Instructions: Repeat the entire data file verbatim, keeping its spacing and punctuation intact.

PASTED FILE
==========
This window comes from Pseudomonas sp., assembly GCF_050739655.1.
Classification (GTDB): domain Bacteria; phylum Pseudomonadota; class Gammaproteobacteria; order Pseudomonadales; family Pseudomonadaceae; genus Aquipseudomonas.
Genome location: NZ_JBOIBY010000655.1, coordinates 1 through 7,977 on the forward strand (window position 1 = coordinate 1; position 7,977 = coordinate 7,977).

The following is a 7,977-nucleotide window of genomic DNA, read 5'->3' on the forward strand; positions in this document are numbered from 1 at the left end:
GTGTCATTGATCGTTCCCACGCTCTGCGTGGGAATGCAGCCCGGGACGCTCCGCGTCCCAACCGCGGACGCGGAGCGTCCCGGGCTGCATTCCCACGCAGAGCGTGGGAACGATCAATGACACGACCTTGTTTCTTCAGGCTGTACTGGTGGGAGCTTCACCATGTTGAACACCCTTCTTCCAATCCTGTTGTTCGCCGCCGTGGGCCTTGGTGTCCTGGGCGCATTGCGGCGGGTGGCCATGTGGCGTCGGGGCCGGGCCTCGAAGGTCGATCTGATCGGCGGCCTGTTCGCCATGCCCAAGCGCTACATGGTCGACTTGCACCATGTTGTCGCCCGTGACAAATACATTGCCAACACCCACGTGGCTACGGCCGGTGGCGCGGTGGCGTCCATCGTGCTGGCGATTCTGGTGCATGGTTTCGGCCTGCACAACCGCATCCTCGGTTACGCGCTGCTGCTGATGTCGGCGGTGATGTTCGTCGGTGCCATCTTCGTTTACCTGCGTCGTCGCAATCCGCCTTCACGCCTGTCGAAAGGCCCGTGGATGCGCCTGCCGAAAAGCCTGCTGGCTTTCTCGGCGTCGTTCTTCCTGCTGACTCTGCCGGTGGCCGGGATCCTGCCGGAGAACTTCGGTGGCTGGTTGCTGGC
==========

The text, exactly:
This window comes from Pseudomonas sp., assembly GCF_050739655.1.
Classification (GTDB): domain Bacteria; phylum Pseudomonadota; class Gammaproteobacteria; order Pseudomonadales; family Pseudomonadaceae; genus Aquipseudomonas.
Genome location: NZ_JBOIBY010000655.1, coordinates 1 through 7,977 on the forward strand (window position 1 = coordinate 1; position 7,977 = coordinate 7,977).

The following is a 7,977-nucleotide window of genomic DNA, read 5'->3' on the forward strand; positions in this document are numbered from 1 at the left end:
GTGTCATTGATCGTTCCCACGCTCTGCGTGGGAATGCAGCCCGGGACGCTCCGCGTCCCAACCGCGGACGCGGAGCGTCCCGGGCTGCATTCCCACGCAGAGCGTGGGAACGATCAATGACACGACCTTGTTTCTTCAGGCTGTACTGGTGGGAGCTTCACCATGTTGAACACCCTTCTTCCAATCCTGTTGTTCGCCGCCGTGGGCCTTGGTGTCCTGGGCGCATTGCGGCGGGTGGCCATGTGGCGTCGGGGCCGGGCCTCGAAGGTCGATCTGATCGGCGGCCTGTTCGCCATGCCCAAGCGCTACATGGTCGACTTGCACCATGTTGTCGCCCGTGACAAATACATTGCCAACACCCACGTGGCTACGGCCGGTGGCGCGGTGGCGTCCATCGTGCTGGCGATTCTGGTGCATGGTTTCGGCCTGCACAACCGCATCCTCGGTTACGCGCTGCTGCTGATGTCGGCGGTGATGTTCGTCGGTGCCATCTTCGTTTACCTGCGTCGTCGCAATCCGCCTTCACGCCTGTCGAAAGGCCCGTGGATGCGCCTGCCGAAAAGCCTGCTGGCTTTCTCGGCGTCGTTCTTCCTGCTGACTCTGCCGGTGGCCGGGATCCTGCCGGAGAACTTCGGTGGCTGGTTGCTGGC